The Chair invited questions to the Cabinet Member from the Committee and his responses included the following:


·  An estimated 170 direct new jobs would be created along with construction jobs for the proposed new golf facility. There would be a new 4 star hotel with restaurant and jobs would also be created through the supply chain to service all of this.

·  Celtic Manor had stated that only 10 per cent of income would come from golf with the vast majority of income coming from the hotel / restaurant and people staying in the area.

·  The Chief Executive of Celtic Manor had been to visit and he had stated that the golf offer would not be the only income stream; corporate businesses would be attracted to hold conventions at the hotel.

·  The Council faced a funding crisis with savings of £132m to be made over the next four years and there was a desperate need to identify sources of income to enable the Council to deliver decent public services.

·  The proposed resort would be a vital addition to housing council tax and business receipts.

·  He believed that a project like this would help out with apprenticeships and was a tailor made opportunity for young people with many direct and indirect jobs potentially being created.

·  He and officers had looked at a Jack Nicklaus course in Wales and both NJVG and Celtic Manor were experienced operators with a good track record. As a Hoylake resident he thought that it would be of benefit to residents in the Hoylake ward.

·  The Council was currently conducting a review of its leisure services because they were being subsidised at a cost of £4m and there was a need to get better value for money. There were no plans at the moment to close any municipal golf courses and he would let the review currently taking place take its course. There would be a new municipal golf course which was good news for those people currently using golf courses.

·  He understood that the £596,000 was in order to do some essential land preparatory work to make sure the land was safe to build the golf course on. He hoped it would be the end of any financial commitment from the Council but there may be a requirement for some further funding.

·  By March of 2017 the Funding and Viability Assessment would be complete and members would be able to see the risks and rewards of the whole scheme.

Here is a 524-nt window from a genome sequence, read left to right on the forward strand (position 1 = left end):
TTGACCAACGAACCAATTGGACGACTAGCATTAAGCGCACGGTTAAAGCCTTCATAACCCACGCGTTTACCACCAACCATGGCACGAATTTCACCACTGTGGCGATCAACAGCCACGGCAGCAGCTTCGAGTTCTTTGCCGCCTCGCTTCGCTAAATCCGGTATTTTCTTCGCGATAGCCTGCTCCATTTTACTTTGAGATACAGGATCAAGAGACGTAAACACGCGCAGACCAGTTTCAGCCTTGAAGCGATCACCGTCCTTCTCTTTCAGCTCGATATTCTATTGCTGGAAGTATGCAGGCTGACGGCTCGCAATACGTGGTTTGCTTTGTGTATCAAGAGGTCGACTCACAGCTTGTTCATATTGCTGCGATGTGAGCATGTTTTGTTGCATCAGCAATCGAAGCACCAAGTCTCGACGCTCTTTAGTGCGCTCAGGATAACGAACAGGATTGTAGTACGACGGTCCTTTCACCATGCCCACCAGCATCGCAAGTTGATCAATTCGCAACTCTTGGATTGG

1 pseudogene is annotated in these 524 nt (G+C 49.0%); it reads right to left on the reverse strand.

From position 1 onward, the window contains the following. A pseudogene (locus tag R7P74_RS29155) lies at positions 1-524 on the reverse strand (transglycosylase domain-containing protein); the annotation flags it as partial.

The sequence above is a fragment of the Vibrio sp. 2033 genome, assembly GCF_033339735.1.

·  The signing of the Framework Development Agreement did not mean that the Council would be ‘locked in’ as the Council would still retain absolute discretion to withdraw from the whole scheme should the funding strategy not prove to be acceptable.

·  It was hoped that revenue funding would amount to £4.5m over five years as well as a capital receipt from the sale of the land and overage from the share of profits from the hotel.

·  The Chief Executive and Chief Operating Officer of Celtic Manor were very excited by the opportunities which the location presented when they visited the site and this was the first development that they wanted to undertake outside their own development area.

·  It was important to understand local views and further informal consultation would take place.

·  Celtic Manor was very open to using local producers in supply chain.


Evidence from Call-in Witnesses – Elizabeth Davey, John Hutchinson, Keren O’Rourke


Elizabeth Davey, local resident


Ms Davey stated that she shared the ambitions of the Leader of the Council for Wirral and for the area to succeed. She did, however, express her concerns at the ecological impact and the loss of potential agricultural land. Land, which in 1814 had been thought worthy of draining because of the high quality of the soil. She also expressed concerns at the loss of greenbelt land and that the proposal for housing did not include any mention of affordable housing. Also, that although the Council was investing all this money the proposals might not pass the threshold for very special circumstances for development in the greenbelt.


No questions were asked of Ms Davey.


John Hutchinson, former Chairman of the Hoylake Golf Resort Committee and local resident


Mr Hutchinson addressed the Committee and informed the meeting that he was a former prospective owner of golf resorts who had made money from the sale of land. The Council was cutting millions from its budget and now was not the time to be spending £600,000 on a vanity project. Tourism income from the resort would not accrue to the Borough and it would not provide leisure to local residents. Would the roads system be able to cope with the extra traffic which would be generated? He also queried why the Langfields part of the site was not a Site of Biological Importance (SBI), was it because this would create a barrier to development? Development of Wirral’s docklands would meet all of the 2020 pledges by creating jobs across the economy and new housing. He stated that two thirds of the community did not support the idea of a resort and that the site was home to the black tailed godwit in numbers that would qualify it as a Site of Special Scientific Interest (SSSI).


The Chair invited questions to Mr Hutchinson from the Committee and his responses included the following comments:


·  Golf resorts were toxic to the natural environment and to the local economy.